Coronavirus News Briefing – Nov. 30: Omicron Variant Was Already in Europe a Week Ago, Dutch Officials Say

U.S. Death Toll from Covid Hits 800,000 Mark

By Anna Breuer on 30 November 2021
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The Odeon of Herodes Atticus in Athens

Officials in the Netherlands reported that the omicron variant of the coronavirus was in the country more than a week ago. It was found in two individuals who had tested positive for Covid but it was not known if either had been to South Africa.

In the United States, President Joseph Biden addressed the nation Monday evening concerning the new omicron variant.  “This variant is a cause for concern, not a cause for panic,” he said.

New York City Mayor Bill De Blasio announced that the Big Apple had reinstituted an indoor mask advisory for all residents, adding that the city had not yet identified any cases of the omicron variant.

In Washington, D.C., Justice Stephen Breyer rejected a request that the Supreme Court block the vaccine mandate currently being implemented by the Massachusetts hospital system, Mass General Brigham.

Meanwhile, the Greek government became the second in Europe to make coronavirus vaccinations mandatory, albeit only for people over 60.  The move, announced by Prime Minister Kyriakos Mitsotakis, calls for fines for individuals who do not have a vaccination appointment by January 16, 2022.

Finally, Switzerland said it was imposing a ten-day quarantine period on all arrivals from the United Kingdom. The move is likely going to interfere with holiday plans as well as affect the Swiss hotel industry.  A quarantine is also in place for individuals arriving from the Czech Republic, Egypt, Malawi, and the Netherlands.

As of Tuesday morning, the world has recorded 262.6 million Covid-19 cases, an increase of 0.7 million new cases, and over 5.2 million deaths, according to Worldometer, a service that tracks such information. In addition, 236.7 million people worldwide have recovered from the virus.

The average daily number of new coronavirus cases in the United States over the past 14 days is 80,682, a 4% decrease.  The average daily death toll over the same period is 884, a decrease of 18% over the same period.

In addition, since the start of the pandemic the United States has, as of Tuesday, recorded 49.3 million cases, a higher figure than any other country, and a death toll of 801,326. India has the world’s second highest number of officially recorded cases, almost 34.6 million, and a death toll of 468,980, although experts believe that both numbers are in reality significantly higher.  Finally, Brazil has recorded the second highest number of deaths as a result of the virus, 614,428, and has just under 22.1 million cases.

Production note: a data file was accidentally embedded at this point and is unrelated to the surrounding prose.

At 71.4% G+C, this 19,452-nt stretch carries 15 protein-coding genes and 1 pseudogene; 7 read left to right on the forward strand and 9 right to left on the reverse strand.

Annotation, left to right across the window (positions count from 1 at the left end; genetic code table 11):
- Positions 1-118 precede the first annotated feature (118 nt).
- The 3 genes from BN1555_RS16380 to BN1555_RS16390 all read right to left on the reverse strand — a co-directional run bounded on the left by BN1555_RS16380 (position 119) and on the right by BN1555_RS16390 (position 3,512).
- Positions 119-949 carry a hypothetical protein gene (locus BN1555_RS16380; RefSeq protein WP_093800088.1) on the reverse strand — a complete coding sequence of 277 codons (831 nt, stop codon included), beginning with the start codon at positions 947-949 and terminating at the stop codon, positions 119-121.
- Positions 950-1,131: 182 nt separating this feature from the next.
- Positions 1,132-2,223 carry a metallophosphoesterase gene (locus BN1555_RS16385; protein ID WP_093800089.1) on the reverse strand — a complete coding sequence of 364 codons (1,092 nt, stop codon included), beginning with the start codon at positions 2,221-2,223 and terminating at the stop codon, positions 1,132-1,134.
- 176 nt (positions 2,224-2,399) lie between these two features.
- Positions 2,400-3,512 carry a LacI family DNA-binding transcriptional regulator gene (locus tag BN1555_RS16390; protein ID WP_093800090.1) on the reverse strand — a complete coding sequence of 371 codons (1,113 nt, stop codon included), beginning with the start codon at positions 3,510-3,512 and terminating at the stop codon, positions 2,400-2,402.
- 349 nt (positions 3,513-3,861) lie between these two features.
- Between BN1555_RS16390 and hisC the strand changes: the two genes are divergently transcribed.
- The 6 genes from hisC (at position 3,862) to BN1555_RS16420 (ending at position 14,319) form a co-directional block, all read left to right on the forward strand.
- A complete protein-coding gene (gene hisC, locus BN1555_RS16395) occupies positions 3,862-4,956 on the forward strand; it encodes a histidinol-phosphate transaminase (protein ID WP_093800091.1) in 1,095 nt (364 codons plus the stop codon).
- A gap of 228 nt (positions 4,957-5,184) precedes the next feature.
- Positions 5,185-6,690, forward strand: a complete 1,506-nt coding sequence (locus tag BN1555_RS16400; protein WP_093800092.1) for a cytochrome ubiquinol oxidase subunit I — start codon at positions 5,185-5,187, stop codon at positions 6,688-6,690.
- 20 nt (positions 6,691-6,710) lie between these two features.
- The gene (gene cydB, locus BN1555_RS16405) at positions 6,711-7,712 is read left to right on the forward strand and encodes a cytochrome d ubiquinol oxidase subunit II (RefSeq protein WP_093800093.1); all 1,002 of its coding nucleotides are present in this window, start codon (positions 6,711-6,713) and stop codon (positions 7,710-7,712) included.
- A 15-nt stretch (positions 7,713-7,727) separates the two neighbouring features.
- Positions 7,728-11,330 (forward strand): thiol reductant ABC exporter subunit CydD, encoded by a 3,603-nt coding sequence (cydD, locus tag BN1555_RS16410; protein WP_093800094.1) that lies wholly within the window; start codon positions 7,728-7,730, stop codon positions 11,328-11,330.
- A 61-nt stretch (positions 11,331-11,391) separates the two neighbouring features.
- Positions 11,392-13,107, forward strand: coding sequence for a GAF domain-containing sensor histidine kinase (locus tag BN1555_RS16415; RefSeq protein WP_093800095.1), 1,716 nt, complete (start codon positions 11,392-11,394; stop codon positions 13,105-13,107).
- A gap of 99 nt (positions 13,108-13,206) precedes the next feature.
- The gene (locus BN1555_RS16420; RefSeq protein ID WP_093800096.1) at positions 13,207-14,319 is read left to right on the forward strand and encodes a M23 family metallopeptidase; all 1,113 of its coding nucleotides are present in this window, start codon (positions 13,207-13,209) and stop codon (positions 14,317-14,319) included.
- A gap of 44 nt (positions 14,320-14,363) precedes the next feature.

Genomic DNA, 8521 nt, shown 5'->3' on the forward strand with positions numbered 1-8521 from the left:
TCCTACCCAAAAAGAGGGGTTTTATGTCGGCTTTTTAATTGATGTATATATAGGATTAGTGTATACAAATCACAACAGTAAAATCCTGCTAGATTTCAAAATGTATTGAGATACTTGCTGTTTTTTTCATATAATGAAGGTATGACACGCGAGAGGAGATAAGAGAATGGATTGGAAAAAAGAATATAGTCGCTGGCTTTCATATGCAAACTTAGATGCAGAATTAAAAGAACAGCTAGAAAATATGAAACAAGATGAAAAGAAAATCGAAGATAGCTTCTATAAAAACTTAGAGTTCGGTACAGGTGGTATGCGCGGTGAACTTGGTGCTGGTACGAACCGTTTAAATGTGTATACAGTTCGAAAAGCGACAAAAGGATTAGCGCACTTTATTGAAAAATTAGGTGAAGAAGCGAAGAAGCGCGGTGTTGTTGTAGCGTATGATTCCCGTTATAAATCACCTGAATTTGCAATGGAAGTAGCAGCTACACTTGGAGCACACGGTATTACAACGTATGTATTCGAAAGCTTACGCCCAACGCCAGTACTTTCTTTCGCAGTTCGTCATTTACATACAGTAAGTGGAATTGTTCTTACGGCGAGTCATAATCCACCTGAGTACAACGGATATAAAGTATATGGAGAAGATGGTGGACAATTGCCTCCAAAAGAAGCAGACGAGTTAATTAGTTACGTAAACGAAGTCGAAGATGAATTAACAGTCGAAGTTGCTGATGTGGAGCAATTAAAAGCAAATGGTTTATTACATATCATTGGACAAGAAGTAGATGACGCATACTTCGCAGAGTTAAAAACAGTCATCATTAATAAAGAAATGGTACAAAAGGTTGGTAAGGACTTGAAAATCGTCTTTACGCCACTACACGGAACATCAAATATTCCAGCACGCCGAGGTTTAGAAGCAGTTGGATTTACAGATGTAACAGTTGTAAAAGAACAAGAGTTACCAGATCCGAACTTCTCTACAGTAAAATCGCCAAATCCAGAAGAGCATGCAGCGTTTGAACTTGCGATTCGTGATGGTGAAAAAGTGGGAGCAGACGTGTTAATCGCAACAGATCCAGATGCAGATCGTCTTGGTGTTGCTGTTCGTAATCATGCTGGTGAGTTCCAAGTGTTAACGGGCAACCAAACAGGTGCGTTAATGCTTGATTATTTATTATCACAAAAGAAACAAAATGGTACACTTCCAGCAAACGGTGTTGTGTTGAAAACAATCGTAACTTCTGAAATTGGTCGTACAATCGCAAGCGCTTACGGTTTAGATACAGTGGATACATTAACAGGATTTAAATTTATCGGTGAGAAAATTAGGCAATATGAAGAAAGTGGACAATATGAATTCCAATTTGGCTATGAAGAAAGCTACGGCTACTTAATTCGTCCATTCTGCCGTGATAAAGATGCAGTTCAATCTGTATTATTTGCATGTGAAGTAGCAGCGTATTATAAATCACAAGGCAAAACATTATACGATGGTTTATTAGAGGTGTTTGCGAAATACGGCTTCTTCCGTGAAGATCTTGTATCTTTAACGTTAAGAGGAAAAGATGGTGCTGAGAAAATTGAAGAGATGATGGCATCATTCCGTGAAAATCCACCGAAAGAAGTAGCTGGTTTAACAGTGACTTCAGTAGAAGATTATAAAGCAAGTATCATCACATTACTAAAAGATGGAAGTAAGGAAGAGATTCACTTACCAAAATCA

The Centers for Disease Control and Prevention said that, as of Tuesday, 232.8 million people in the United States – or 70.1% – have received at least one dose of the coronavirus vaccine. Of that population, 59.3%, or 196.8 million people, are now fully vaccinated, and the total number of doses that have been dispensed in the United States is now 459.2 million. Breaking this down further, 82.6% of the population over the age of 18 – or 213.2 million people – has received at least a first inoculation and 71.1% of the same group – or 183.3 million people – is fully vaccinated.

Some 54.4% of the world population has received at least one dose of coronavirus vaccine, according to Our World in Data, an online scientific publication that tracks such information.  So far, 7.98 billion doses of the vaccine have been administered on a global basis.

Meanwhile, only 5.9% of people in low-income countries have received one dose, while in countries such as Canada, China, Denmark, France, Italy, the United Kingdom, and the United States, at least 65% of the population has received at least one dose of vaccine. In countries such as Ethiopia, Haiti, Syria, Senegal, Tanzania, and Uganda, for example, vaccination rates remain in the single digits, if not lower.

Figures from the World Health Organization show that well-off countries are vaccinating people at the rate of one person per second, while the majority of poor countries have yet to give a single dose to its citizens.

It is critical that the world do a better job of sharing vaccines with poorer nations.

Sharing vaccines is not merely a form of charity.  Rather, the equitable distribution of vaccines is in every country’s health and economic interest and no country will be able to move past the pandemic until other countries have recovered as well.

Jonathan Spira contributed to this story.


(Photo: Accura Media Group)

Accura News

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